School children, who lined the streets yesterday for the Barbados leg of the Queen???s Baton Relay and got a glimpse and feel of the baton carried by the several runners, will continue to be educated not only about the Relay, but the Commonwealth.

This assurance was given by educators who acknowledged that more information about the Commonwealth Games would be disseminated.
Kathy-Ann St. Hill, a teacher at The Ann Hill School, said her charges, who usually don???t get the opportunity ???to see a baton passed??? were excited to be at the roadside to cheer on the runners. She indicated that, as a result, teachers would spend time talking about the Games and the Commonwealth as a whole.

At Wilkie Cumberbatch Primary, Class Four teacher, Shodia Holder-Dash, explained that the school chose athletes to participate, pointing out that teachers there were committed to further enlightening students about the Games and the Barbadian contingent.

Over at Government Hill, where students from Charles F. Broome; Springer Memorial and Government Hill Nursery awaited the motorcade, one principal, who noted that his students were selected from across class levels, said: ???Teachers would have told children beforehand about the Queen???s Relay Baton; however, this run would make them more aware.???

He added that more would be achieved in the Social Studies lesson and stressed: ???We will be urging students to seek out more information for themselves about the various flags of the Commonwealth nations and the Games as well.???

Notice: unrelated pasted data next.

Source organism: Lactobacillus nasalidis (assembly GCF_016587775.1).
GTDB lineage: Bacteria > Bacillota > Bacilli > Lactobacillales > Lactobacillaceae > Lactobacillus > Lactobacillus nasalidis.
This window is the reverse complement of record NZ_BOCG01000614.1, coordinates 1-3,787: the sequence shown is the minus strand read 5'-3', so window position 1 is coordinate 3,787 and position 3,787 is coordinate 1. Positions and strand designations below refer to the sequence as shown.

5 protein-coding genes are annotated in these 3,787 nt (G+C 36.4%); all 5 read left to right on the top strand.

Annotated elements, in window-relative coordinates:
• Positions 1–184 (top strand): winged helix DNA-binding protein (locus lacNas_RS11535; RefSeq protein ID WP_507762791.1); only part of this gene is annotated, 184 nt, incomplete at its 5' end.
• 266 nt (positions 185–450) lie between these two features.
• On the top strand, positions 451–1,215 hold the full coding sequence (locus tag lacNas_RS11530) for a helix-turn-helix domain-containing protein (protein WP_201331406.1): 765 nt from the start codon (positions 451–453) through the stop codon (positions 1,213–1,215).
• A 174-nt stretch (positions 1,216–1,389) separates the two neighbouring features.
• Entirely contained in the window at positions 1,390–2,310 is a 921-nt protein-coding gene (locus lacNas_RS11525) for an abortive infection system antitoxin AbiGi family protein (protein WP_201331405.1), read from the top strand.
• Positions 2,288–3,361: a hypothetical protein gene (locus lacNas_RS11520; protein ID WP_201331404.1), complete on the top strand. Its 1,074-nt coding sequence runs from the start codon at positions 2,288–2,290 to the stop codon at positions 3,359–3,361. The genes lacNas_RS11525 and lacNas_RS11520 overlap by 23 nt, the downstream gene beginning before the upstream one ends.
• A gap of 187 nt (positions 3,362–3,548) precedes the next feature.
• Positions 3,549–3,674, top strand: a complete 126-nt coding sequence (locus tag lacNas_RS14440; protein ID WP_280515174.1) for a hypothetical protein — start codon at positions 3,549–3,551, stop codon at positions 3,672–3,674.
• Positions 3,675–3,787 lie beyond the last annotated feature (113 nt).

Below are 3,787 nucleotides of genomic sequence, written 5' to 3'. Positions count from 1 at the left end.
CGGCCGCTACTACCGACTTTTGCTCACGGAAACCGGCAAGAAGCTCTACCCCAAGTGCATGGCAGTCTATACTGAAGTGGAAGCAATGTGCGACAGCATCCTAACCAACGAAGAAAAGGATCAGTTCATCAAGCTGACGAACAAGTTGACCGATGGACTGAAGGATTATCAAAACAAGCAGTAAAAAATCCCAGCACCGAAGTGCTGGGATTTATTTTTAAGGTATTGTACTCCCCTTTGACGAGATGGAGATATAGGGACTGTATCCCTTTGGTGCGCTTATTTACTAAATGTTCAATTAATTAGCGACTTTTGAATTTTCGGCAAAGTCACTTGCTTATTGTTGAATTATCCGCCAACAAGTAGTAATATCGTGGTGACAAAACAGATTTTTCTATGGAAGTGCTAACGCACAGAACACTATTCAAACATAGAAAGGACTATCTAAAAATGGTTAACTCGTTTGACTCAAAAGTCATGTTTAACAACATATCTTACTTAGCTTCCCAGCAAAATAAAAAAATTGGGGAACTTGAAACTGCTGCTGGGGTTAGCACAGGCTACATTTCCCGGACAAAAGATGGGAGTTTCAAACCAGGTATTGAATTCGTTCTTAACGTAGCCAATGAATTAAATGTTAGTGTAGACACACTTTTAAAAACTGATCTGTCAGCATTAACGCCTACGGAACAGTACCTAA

Yesterday???s leg of the Queen???s Baton Relay saw Governor General Sir Elliott Belgrave presenting the baton to President of the Barbados Olympic Association, Steve Stoute, as British High Commissioner Victoria Dean, Canadian High Commissioner, Richard Hanley, local and British sporting officials associated with the relay and chairperson of the Royal Commonwealth Society, Dame Maizie Barker-Welch, looked on.

The British High Commissioner signalled the start of the race as she took the baton and ran the first 400 metres before handing it to Justice of Appeal, Sandra Mason at the Nita Barrow roundabout. Other baton exchanges along the route were made to Barbadian athletes, some of whom will be representing the island at the XX Commonwealth Games in Glasgow from July 23 to August 3.

A stop at the entrance to Highgate Park created the most hype as the baton was handed over from junior weightlifter Brien Best to the Greatest Cricketer of all times and National Hero of Barbados, The Right Excellent Sir Garfield Sobers. A final pass from ???Sir Garry??? to local swimmer, Andre Cross, completed the Barbados leg, as it made its way to the Gymnasium of the Garfield Sobers Sports Complex.

The Queen???s Baton Relay is a tradition of the Commonwealth Games, symbolising the coming together of all Commonwealth nations for the sporting event. It is a powerful symbol of unity and diversity and is viewed as the equivalent to the Olympic Torch Relay.

The current Relay round was launched in October 2013, at Buckingham Palace, in a special ceremony which saw the Queen inserting a message into the baton to be read at the start of the Glasgow Games. The relay will visit 70 nations, covering 118,000 miles from Buckingham Palace back to Glasgow over 288 days. Its next stop is Grenada.

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